A study of men with prediabetes and hypogonadism (low testosterone levels) showed that treatment with testosterone therapy was linked with a lower risk of progression to type 2 diabetes.
316 men with prediabetes and low testosterone levels took part in the study. 229 of the participants received testosterone therapy with testosterone undecanoate and 87 participants, the control group, received no treatment. The participants were monitored twice-yearly over an eight-year period.
Prediabetes was defined as having HbA1c levels between 5.7% (39 mmol/mol) and 6.4% (46 mmol/mol). Low testosterone included having total testosterone levels of 12.1 nmol/L or lower and showing symptoms of low testosterone.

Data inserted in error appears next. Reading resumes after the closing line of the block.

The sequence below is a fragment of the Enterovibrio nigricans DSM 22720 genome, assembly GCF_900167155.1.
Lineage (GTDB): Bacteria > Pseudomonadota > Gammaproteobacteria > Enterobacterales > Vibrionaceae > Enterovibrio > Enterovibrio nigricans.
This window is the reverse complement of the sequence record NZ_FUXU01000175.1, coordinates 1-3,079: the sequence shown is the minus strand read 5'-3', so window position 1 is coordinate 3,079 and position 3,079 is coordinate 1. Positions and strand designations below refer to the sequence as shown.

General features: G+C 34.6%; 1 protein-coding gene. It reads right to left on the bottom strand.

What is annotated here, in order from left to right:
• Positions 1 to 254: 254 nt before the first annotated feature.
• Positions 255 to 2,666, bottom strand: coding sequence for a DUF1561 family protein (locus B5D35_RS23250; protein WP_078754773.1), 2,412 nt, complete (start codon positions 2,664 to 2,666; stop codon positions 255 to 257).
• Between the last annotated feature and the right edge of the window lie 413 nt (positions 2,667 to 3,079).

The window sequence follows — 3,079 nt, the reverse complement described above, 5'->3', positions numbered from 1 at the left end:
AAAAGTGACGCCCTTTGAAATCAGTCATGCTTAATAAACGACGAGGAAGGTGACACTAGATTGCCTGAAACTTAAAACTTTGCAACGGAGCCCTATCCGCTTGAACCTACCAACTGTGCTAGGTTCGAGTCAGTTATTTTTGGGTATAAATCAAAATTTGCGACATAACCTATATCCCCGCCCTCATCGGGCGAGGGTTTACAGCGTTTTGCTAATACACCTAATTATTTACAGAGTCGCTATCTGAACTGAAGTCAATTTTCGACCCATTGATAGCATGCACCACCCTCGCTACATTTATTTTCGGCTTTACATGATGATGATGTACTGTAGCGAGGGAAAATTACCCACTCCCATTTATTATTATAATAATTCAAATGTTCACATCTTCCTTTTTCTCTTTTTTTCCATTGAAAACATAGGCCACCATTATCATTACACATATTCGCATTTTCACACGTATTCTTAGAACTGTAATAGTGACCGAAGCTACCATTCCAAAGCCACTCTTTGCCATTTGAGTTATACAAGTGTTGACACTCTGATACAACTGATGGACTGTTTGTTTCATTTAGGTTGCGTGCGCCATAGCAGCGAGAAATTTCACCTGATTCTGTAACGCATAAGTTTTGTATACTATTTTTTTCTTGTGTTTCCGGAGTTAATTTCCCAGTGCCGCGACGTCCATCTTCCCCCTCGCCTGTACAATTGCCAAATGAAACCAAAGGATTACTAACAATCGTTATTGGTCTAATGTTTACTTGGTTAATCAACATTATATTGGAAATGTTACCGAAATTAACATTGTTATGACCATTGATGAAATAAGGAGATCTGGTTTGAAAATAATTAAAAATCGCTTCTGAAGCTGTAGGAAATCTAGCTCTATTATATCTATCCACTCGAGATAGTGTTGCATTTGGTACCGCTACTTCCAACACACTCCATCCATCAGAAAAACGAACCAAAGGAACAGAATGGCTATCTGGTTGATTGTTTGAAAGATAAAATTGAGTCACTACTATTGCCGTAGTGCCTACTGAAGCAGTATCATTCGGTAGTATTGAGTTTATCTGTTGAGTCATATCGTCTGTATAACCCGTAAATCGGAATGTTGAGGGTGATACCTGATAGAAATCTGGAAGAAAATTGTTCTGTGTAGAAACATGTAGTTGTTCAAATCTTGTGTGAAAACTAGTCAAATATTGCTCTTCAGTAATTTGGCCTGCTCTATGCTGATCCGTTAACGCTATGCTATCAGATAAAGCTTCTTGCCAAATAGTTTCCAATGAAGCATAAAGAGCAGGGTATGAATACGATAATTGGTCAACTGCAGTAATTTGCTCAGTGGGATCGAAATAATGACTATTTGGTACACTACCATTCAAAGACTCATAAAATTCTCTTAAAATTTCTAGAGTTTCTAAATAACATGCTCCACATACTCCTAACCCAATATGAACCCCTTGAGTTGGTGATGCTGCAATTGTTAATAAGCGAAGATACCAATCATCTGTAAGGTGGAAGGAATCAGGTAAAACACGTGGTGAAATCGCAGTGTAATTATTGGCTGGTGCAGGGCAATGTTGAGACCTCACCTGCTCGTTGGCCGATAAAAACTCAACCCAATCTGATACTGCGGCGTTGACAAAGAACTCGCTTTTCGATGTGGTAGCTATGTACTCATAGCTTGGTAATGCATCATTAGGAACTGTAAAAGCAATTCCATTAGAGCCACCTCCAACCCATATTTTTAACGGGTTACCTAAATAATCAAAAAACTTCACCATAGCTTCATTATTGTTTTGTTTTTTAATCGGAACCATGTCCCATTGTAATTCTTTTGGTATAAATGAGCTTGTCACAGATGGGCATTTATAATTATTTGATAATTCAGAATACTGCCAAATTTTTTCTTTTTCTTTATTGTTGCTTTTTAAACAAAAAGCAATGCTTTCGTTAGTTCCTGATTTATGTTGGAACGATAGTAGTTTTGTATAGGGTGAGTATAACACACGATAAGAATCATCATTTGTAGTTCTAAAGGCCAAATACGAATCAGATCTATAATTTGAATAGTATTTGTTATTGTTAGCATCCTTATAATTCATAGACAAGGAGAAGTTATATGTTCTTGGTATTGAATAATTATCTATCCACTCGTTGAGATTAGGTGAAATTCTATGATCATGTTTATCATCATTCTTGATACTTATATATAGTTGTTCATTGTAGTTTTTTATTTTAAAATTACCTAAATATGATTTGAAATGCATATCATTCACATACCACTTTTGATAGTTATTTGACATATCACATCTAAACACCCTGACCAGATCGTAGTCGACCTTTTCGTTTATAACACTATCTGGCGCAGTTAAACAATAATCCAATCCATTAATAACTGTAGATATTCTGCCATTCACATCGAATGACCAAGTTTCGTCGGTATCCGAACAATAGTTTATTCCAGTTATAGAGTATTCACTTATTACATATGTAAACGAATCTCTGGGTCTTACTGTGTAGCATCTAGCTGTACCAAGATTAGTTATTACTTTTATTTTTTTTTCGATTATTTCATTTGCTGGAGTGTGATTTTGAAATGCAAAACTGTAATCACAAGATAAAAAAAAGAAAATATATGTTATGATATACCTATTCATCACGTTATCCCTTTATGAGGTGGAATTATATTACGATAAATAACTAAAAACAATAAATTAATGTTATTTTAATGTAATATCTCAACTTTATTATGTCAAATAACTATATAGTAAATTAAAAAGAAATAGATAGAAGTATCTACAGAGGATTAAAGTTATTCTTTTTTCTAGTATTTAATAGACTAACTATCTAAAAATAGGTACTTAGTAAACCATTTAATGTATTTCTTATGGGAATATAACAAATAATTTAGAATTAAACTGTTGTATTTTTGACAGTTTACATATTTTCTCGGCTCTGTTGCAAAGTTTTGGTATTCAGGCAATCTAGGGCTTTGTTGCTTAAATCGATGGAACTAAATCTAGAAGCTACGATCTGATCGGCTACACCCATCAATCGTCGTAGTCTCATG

The results showed that 90% of participants in the testosterone therapy group achieved an HbA1c below 5.7% (39 mmol/mol). By contrast, 40% of the control group experienced rises in HbA1c, to above 6.4% (46 mmol/mol), that led to a diagnosis of type 2 diabetes.
The average change in HbA1c among the testosterone therapy group was a decrease of 0.4% (4 mmol/mol). The average change in the control group was an increase in HbA1c of 0.6% (7 mmol/mol).
The group taking testosterone therapy also had lower rates of non-fatal myocardial infarction (heart attack) and mortality.
The research, carried out by an international team of researchers, suggests significant potential for preventing type 2 diabetes, and associated health problems, in men with prediabetes and low testosterone.
The research was financially supported by pharmaceutical company, Bayer, who make the testosterone undecanoate treatment, Nebido.
Findings from the study have been published online, ahead of print, by the Diabetes Care journal.

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